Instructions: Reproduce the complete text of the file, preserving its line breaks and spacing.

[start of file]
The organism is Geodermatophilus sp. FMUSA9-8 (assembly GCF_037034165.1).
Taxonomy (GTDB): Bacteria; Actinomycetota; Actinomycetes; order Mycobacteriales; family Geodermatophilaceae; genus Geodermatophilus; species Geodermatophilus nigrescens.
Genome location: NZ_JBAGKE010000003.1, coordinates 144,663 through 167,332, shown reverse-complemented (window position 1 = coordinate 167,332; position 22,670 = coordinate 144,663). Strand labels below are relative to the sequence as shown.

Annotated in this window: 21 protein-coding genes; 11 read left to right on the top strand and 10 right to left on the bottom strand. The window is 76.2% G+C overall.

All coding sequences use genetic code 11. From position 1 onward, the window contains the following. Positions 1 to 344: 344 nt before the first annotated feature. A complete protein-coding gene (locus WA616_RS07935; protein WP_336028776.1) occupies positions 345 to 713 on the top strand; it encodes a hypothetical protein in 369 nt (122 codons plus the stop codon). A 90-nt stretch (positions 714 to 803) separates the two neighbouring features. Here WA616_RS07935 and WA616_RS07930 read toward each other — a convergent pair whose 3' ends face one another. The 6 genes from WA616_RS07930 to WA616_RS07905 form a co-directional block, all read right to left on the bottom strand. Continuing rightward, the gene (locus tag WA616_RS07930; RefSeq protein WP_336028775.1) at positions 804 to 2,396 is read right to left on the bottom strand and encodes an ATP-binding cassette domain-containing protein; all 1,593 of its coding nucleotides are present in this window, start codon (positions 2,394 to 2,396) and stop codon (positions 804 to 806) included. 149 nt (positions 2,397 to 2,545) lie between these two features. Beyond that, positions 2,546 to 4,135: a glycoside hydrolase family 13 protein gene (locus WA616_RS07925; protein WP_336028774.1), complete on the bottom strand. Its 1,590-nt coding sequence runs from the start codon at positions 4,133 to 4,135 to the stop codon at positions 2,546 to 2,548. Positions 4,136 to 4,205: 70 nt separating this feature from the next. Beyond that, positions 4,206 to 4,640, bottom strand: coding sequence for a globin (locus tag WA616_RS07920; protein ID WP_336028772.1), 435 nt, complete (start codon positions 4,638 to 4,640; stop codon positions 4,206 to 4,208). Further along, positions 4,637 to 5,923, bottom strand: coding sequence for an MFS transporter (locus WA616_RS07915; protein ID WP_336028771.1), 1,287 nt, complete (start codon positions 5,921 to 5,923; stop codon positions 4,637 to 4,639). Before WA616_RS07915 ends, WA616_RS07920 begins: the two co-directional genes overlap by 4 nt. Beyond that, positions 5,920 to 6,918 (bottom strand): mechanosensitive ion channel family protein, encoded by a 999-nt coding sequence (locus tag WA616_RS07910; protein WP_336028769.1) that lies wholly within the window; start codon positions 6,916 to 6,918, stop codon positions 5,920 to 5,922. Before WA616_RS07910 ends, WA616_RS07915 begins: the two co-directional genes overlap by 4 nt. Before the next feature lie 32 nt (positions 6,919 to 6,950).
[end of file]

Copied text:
The organism is Geodermatophilus sp. FMUSA9-8 (assembly GCF_037034165.1).
Taxonomy (GTDB): Bacteria; Actinomycetota; Actinomycetes; order Mycobacteriales; family Geodermatophilaceae; genus Geodermatophilus; species Geodermatophilus nigrescens.
Genome location: NZ_JBAGKE010000003.1, coordinates 144,663 through 167,332, shown reverse-complemented (window position 1 = coordinate 167,332; position 22,670 = coordinate 144,663). Strand labels below are relative to the sequence as shown.

Annotated in this window: 21 protein-coding genes; 11 read left to right on the top strand and 10 right to left on the bottom strand. The window is 76.2% G+C overall.

All coding sequences use genetic code 11. From position 1 onward, the window contains the following. Positions 1 to 344: 344 nt before the first annotated feature. A complete protein-coding gene (locus WA616_RS07935; protein WP_336028776.1) occupies positions 345 to 713 on the top strand; it encodes a hypothetical protein in 369 nt (122 codons plus the stop codon). A 90-nt stretch (positions 714 to 803) separates the two neighbouring features. Here WA616_RS07935 and WA616_RS07930 read toward each other — a convergent pair whose 3' ends face one another. The 6 genes from WA616_RS07930 to WA616_RS07905 form a co-directional block, all read right to left on the bottom strand. Continuing rightward, the gene (locus tag WA616_RS07930; RefSeq protein WP_336028775.1) at positions 804 to 2,396 is read right to left on the bottom strand and encodes an ATP-binding cassette domain-containing protein; all 1,593 of its coding nucleotides are present in this window, start codon (positions 2,394 to 2,396) and stop codon (positions 804 to 806) included. 149 nt (positions 2,397 to 2,545) lie between these two features. Beyond that, positions 2,546 to 4,135: a glycoside hydrolase family 13 protein gene (locus WA616_RS07925; protein WP_336028774.1), complete on the bottom strand. Its 1,590-nt coding sequence runs from the start codon at positions 4,133 to 4,135 to the stop codon at positions 2,546 to 2,548. Positions 4,136 to 4,205: 70 nt separating this feature from the next. Beyond that, positions 4,206 to 4,640, bottom strand: coding sequence for a globin (locus tag WA616_RS07920; protein ID WP_336028772.1), 435 nt, complete (start codon positions 4,638 to 4,640; stop codon positions 4,206 to 4,208). Further along, positions 4,637 to 5,923, bottom strand: coding sequence for an MFS transporter (locus WA616_RS07915; protein ID WP_336028771.1), 1,287 nt, complete (start codon positions 5,921 to 5,923; stop codon positions 4,637 to 4,639). Before WA616_RS07915 ends, WA616_RS07920 begins: the two co-directional genes overlap by 4 nt. Beyond that, positions 5,920 to 6,918 (bottom strand): mechanosensitive ion channel family protein, encoded by a 999-nt coding sequence (locus tag WA616_RS07910; protein WP_336028769.1) that lies wholly within the window; start codon positions 6,916 to 6,918, stop codon positions 5,920 to 5,922. Before WA616_RS07910 ends, WA616_RS07915 begins: the two co-directional genes overlap by 4 nt. Before the next feature lie 32 nt (positions 6,919 to 6,950).